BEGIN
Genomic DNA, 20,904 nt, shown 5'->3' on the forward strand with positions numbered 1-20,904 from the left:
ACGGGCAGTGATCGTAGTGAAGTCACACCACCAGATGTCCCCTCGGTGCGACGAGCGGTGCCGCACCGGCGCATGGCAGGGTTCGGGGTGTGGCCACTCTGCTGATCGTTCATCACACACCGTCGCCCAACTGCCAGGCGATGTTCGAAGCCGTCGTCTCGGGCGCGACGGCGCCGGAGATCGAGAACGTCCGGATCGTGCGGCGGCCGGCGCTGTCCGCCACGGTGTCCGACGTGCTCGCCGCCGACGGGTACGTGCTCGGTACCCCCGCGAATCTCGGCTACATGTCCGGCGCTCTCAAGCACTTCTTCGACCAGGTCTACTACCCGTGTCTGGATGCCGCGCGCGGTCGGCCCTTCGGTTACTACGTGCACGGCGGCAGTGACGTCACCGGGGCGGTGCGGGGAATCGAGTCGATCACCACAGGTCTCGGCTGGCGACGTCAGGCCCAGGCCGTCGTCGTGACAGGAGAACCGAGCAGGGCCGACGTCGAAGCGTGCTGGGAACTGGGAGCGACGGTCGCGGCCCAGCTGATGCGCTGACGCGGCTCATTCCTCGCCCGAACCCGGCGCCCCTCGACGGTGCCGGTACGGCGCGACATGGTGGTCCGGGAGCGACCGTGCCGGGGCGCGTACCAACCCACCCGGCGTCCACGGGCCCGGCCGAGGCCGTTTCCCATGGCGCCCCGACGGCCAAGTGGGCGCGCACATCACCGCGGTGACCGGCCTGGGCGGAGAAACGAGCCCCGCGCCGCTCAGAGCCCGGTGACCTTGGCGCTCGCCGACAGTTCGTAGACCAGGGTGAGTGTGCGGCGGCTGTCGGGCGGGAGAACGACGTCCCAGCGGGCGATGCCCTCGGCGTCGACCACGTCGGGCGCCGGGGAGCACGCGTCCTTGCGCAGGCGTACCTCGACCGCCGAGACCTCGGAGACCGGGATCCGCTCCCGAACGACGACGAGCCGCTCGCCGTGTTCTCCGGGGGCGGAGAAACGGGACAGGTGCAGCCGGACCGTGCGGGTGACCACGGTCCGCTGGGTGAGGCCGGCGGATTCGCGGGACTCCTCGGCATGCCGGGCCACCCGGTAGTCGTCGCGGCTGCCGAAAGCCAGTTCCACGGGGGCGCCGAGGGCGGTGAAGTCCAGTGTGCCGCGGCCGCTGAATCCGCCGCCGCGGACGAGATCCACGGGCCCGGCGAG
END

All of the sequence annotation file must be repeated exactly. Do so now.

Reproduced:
Genomic DNA, 20,904 nt, shown 5'->3' on the forward strand with positions numbered 1-20,904 from the left:
ACGGGCAGTGATCGTAGTGAAGTCACACCACCAGATGTCCCCTCGGTGCGACGAGCGGTGCCGCACCGGCGCATGGCAGGGTTCGGGGTGTGGCCACTCTGCTGATCGTTCATCACACACCGTCGCCCAACTGCCAGGCGATGTTCGAAGCCGTCGTCTCGGGCGCGACGGCGCCGGAGATCGAGAACGTCCGGATCGTGCGGCGGCCGGCGCTGTCCGCCACGGTGTCCGACGTGCTCGCCGCCGACGGGTACGTGCTCGGTACCCCCGCGAATCTCGGCTACATGTCCGGCGCTCTCAAGCACTTCTTCGACCAGGTCTACTACCCGTGTCTGGATGCCGCGCGCGGTCGGCCCTTCGGTTACTACGTGCACGGCGGCAGTGACGTCACCGGGGCGGTGCGGGGAATCGAGTCGATCACCACAGGTCTCGGCTGGCGACGTCAGGCCCAGGCCGTCGTCGTGACAGGAGAACCGAGCAGGGCCGACGTCGAAGCGTGCTGGGAACTGGGAGCGACGGTCGCGGCCCAGCTGATGCGCTGACGCGGCTCATTCCTCGCCCGAACCCGGCGCCCCTCGACGGTGCCGGTACGGCGCGACATGGTGGTCCGGGAGCGACCGTGCCGGGGCGCGTACCAACCCACCCGGCGTCCACGGGCCCGGCCGAGGCCGTTTCCCATGGCGCCCCGACGGCCAAGTGGGCGCGCACATCACCGCGGTGACCGGCCTGGGCGGAGAAACGAGCCCCGCGCCGCTCAGAGCCCGGTGACCTTGGCGCTCGCCGACAGTTCGTAGACCAGGGTGAGTGTGCGGCGGCTGTCGGGCGGGAGAACGACGTCCCAGCGGGCGATGCCCTCGGCGTCGACCACGTCGGGCGCCGGGGAGCACGCGTCCTTGCGCAGGCGTACCTCGACCGCCGAGACCTCGGAGACCGGGATCCGCTCCCGAACGACGACGAGCCGCTCGCCGTGTTCTCCGGGGGCGGAGAAACGGGACAGGTGCAGCCGGACCGTGCGGGTGACCACGGTCCGCTGGGTGAGGCCGGCGGATTCGCGGGACTCCTCGGCATGCCGGGCCACCCGGTAGTCGTCGCGGCTGCCGAAAGCCAGTTCCACGGGGGCGCCGAGGGCGGTGAAGTCCAGTGTGCCGCGGCCGCTGAATCCGCCGCCGCGGACGAGATCCACGGGCCCGGCGAG